In some clinical settings, the client may be referred to as a patient or resident.

In research, the client may be referred to as a participant.

Professional intimacy is inherent in the type of care and services that nurses provide. The Health Professions Act, Section 26 states that professional misconduct includes sexual misconduct, unethical conduct, infamous conduct and conduct unbecoming a member of a health profession.

It may relate to the physical activities, such as bathing, that nurses perform for, and with, the client that creates closeness. CRNBC Bylaws define sexual misconduct as professional misconduct involving sexual intercourse or other forms of physical sexual relations between a registrant and a patient, touching, of a sexual nature, of a patient by a registrant, or behaviour or remarks of a sexual nature by a registrant towards a patient; but does not include touching, behaviour and remarks by a registrant towards a patient that are of a clinical nature appropriate to the service being provided.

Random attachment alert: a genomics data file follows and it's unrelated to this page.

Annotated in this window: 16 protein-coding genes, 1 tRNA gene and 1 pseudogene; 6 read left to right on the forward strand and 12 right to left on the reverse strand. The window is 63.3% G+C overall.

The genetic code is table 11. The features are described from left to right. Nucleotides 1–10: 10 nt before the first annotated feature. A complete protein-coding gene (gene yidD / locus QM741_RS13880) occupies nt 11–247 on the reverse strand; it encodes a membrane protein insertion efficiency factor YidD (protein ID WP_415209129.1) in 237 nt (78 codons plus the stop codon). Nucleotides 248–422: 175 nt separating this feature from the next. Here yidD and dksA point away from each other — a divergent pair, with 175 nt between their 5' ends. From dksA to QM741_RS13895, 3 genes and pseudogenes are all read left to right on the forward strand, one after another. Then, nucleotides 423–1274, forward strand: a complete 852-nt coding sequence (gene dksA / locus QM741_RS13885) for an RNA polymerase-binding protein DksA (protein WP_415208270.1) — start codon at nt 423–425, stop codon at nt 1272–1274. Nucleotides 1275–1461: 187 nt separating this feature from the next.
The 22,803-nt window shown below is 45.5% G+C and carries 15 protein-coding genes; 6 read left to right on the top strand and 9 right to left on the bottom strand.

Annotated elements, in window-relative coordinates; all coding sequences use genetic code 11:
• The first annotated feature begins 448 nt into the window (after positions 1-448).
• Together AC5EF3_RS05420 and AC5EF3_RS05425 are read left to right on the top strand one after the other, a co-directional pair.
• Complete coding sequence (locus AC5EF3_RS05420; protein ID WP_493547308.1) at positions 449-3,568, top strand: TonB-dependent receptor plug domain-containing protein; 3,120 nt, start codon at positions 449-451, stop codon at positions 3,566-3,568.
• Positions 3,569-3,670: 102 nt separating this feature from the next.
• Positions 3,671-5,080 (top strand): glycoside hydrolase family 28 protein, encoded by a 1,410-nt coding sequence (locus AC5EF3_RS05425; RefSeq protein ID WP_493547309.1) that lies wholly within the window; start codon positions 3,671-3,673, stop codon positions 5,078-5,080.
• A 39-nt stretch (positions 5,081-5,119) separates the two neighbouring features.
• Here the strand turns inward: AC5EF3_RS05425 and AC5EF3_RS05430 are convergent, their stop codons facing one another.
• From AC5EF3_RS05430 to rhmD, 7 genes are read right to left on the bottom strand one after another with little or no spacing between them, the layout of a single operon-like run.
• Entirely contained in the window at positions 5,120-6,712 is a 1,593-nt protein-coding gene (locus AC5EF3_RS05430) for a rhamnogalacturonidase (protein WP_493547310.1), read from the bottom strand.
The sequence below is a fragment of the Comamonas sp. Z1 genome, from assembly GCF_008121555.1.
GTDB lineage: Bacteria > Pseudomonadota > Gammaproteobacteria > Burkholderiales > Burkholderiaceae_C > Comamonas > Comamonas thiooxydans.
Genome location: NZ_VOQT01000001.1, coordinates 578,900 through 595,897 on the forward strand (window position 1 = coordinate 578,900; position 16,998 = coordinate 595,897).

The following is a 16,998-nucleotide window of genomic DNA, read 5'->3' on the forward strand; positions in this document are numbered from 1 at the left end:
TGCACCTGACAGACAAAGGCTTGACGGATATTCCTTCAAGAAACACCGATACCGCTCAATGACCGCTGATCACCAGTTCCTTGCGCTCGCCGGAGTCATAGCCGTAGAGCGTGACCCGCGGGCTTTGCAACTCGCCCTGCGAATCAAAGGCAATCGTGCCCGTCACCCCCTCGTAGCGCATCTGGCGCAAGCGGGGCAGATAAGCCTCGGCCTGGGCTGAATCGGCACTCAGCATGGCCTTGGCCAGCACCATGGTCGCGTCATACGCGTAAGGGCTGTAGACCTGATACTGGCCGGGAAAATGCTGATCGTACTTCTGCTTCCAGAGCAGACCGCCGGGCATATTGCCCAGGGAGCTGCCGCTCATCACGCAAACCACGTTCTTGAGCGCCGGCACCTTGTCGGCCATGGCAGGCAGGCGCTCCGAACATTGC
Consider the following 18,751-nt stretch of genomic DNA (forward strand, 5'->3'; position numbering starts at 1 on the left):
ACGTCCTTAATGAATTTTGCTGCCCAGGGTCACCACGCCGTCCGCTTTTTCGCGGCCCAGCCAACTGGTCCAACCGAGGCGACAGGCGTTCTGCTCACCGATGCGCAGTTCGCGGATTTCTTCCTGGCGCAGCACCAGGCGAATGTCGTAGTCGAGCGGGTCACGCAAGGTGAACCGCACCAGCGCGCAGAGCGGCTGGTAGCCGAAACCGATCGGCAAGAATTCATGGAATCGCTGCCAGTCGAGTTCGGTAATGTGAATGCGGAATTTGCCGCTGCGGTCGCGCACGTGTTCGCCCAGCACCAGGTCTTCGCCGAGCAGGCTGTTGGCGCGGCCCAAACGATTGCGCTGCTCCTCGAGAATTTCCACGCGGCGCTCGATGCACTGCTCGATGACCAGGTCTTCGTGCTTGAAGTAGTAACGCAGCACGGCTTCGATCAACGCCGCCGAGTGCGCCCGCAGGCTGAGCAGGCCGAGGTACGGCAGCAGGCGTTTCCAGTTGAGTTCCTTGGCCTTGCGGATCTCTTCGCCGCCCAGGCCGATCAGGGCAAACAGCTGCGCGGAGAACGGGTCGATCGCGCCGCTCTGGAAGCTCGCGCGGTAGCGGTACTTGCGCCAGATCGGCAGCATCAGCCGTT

Consider the amount of time that has passed since the professional relationship ended; how mature and vulnerable the former client is; whether the former client has any impaired decision-making ability; the nature, intensity, and duration of the nursing care that was provided; and whether the client is likely to require your care again.

Be careful about accepting a token gift from a client.

Consider the difference between being friendly and being friends.

Be cautious in forming a personal relationship with a former client.

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Nurses who put their personal needs ahead of their clients' needs misuse their power.

The nurse who violates a boundary can harm both the nurse-client relationship and the client.

Do not discuss clients (even anonymously or indirectly) or share client pictures on social media sites or in any public forum.